Natural History Amongst the Nightshades: Diversity and Evolution in the Solanaceae

Date:
Venue:
Lecture Theatre 1, Roland Levinsky Building, lymouth University, Plymouth University
Organiser: Plymouth University

REGIONAL MEETING 15 March 2017

​Solanum dulcecamara
Solanum dulcecamara by Svdmolen (Own work) [GFDL (http://www.gnu.org/copyleft/fdl.html), CC-BY-SA-3.0 (http://creativecommons.org/licenses/by-sa/3.0/) or CC BY 2.5 (http://creativecommons.org/licenses/by/2.5)], via Wikimedia Commons

4th Annual Plymouth Linnean Lecture

Just the name nightshade conjures up images of witches and warlocks, poisons and dangers. But the nightshade family Solanaceae is a paradox – some of its members are laden with deadly poisons like the mandrake and the deadly nightshade, while others, like the potato, help feed the world, and still others, like the petunia, beautify our gardens in summer. No other flowering plant family can boast such a range of human use; nightshades epitomise the power of human domestication to manage and exploit the diversity of plant life. But Solanaceae are much more than just the foods we eat or the poisons we do not. The family comprises some 3000 species distributed worldwide, almost half of these in the mega-diverse genus Solanum. The most diverse part of the world is South America, but Solanaceae have radiated in other areas as well. 

In this talk Dr Knapp will explore the diversity of the family, both in terms of patterns and origins, sharing new data from taxonomic and phylogenetic studies, coupled with analyses using the tools of macroecology and evolution show that diversification of the family at the generic level does not mirror that in the large and complex genus Solanum – where diversification rates are highest not in South America, where species numbers are greatest, but in the arid zones of Australia and Africa, where long-distance dispersal at just the right time from perhaps just the right lineage led to an absolute explosion in species diversity. Solanaceae diversity is truly paradoxical, just like the nightshades themselves, and there is still a lot to be discovered in these most fascinating of plants.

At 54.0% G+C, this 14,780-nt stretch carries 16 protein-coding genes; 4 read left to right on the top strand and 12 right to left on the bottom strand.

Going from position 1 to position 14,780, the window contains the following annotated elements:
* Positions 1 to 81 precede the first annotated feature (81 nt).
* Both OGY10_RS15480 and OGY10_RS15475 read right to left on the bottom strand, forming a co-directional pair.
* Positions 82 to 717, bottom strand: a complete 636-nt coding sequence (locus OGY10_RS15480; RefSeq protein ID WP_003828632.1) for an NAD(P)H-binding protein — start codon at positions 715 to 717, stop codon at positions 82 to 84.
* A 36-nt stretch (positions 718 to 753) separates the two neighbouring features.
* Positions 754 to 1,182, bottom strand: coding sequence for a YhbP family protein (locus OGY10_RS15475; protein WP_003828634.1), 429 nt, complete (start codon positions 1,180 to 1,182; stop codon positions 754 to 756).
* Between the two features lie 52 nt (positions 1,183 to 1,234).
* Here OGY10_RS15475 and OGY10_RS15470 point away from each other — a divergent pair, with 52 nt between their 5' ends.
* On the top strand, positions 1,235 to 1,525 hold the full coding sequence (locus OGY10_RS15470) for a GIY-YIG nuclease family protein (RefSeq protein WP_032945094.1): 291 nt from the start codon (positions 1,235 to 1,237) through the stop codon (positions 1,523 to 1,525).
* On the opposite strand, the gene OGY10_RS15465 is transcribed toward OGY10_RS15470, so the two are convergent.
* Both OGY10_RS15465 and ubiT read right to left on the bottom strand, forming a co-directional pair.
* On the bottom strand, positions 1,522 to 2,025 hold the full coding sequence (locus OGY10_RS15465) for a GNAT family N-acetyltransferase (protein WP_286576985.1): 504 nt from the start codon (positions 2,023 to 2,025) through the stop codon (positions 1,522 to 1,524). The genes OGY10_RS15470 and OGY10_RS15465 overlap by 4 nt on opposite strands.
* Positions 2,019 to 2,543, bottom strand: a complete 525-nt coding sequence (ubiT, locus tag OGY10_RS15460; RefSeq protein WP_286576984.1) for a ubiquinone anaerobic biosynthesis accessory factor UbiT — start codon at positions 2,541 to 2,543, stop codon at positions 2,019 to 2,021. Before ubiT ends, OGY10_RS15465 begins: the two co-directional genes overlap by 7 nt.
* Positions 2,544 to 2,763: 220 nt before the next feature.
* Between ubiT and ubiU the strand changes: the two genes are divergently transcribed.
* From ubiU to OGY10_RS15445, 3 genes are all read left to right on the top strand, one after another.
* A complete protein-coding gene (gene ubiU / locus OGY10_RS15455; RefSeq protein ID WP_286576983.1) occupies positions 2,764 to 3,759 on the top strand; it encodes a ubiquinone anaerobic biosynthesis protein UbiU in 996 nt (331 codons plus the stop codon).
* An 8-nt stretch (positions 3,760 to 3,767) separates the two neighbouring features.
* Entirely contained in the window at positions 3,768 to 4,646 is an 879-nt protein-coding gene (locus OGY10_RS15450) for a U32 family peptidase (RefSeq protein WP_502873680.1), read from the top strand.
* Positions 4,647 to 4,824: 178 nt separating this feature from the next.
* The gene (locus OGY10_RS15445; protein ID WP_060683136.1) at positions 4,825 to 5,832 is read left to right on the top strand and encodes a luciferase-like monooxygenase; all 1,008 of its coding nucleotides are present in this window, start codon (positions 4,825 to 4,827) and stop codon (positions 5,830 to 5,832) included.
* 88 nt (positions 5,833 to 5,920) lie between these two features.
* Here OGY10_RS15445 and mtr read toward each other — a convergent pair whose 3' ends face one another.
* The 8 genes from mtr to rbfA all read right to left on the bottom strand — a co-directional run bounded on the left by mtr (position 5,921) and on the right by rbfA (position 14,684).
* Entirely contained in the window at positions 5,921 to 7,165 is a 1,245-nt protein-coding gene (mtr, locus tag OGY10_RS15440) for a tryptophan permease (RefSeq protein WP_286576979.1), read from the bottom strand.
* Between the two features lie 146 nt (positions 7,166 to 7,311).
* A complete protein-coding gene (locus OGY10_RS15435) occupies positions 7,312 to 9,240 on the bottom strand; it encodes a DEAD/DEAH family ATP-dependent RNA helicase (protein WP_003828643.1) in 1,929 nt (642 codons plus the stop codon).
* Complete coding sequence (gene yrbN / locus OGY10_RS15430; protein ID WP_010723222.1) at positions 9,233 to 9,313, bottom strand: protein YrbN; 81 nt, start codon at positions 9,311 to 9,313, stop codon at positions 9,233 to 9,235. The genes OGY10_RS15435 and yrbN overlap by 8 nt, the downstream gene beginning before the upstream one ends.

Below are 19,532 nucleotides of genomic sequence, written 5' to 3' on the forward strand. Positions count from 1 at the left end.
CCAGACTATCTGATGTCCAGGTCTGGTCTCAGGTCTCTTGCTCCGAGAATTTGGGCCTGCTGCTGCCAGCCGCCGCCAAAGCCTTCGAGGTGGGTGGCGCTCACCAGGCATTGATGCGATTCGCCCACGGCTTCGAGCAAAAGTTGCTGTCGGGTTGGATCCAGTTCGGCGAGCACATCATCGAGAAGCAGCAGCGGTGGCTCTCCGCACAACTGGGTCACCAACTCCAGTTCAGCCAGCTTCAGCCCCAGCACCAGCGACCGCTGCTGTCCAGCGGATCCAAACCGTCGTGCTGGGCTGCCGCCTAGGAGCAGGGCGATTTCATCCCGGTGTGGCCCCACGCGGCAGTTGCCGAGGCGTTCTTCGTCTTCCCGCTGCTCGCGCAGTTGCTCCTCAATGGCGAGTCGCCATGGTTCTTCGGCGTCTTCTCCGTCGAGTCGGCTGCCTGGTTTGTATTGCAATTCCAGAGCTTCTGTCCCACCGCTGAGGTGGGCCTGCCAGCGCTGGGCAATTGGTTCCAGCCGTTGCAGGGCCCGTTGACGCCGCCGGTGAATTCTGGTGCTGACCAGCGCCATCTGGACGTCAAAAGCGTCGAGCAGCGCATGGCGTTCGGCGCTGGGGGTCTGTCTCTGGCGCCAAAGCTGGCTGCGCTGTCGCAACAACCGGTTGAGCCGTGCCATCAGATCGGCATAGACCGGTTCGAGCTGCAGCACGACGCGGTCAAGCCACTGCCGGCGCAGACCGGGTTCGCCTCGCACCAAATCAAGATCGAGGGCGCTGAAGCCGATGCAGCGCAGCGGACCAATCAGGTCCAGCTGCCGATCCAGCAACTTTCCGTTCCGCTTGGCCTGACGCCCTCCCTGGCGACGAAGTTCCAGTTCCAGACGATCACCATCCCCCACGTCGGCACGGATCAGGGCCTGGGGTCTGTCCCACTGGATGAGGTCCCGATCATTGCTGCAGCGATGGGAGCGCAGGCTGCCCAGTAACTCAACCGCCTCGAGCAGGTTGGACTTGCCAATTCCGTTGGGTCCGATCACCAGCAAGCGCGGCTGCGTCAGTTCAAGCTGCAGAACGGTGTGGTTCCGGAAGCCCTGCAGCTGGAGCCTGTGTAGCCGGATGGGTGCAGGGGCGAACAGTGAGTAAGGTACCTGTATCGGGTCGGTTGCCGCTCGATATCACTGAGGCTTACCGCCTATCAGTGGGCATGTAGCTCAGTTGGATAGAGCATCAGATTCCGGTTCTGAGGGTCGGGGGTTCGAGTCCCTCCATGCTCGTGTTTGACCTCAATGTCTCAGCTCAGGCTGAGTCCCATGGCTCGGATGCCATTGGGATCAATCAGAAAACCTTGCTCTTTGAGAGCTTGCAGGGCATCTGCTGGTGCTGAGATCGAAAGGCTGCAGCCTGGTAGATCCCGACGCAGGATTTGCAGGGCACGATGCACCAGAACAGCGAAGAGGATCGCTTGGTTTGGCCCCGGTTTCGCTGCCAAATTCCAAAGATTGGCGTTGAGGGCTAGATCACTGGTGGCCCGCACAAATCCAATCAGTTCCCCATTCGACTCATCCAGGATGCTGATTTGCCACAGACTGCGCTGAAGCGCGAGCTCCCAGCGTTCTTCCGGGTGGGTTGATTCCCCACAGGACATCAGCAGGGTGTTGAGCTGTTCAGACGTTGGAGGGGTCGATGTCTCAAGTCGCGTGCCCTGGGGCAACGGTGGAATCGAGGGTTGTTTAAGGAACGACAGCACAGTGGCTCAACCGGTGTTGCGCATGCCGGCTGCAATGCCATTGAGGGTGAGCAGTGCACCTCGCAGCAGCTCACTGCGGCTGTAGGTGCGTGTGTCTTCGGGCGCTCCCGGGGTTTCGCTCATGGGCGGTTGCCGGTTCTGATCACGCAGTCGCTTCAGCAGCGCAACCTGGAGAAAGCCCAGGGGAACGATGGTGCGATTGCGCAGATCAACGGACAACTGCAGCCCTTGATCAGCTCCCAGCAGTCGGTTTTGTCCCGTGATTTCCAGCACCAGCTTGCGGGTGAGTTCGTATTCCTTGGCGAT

Dr Sandra D Knapp holds a BA Botany from Pomona College, California and a PhD from Cornell University, New York State, and in 2016 she was awarded the Linnean Medel by the Linnean Society of London for her work on botanical taxonomy and systematics. She is a trustee of the International Commission on Zoological Nomenclature (ICZN) and a member of the Advisory Board for National Geographic’s Global Exploration Fund. She is Head of the Algae, Fungi and Plants Division at the Natural History Museum, London. In the 1990s, she oversaw the cataloguing of Central American plants for the Flora Mesoamericana, a collaboration between the NHM, the Missouri Botanical Garden and the National Autonomous University of Mexico. Her principal area of research is the genus Solanum, which contains potatoes, tomatoes, aubergines, and boasts over 1,000 species. She is recognised in botanical nomenclature by the standard author abbreviation “S.Knapp” on taxa she has named.

This event is free and open to all. Registration is essential via Plymouth University.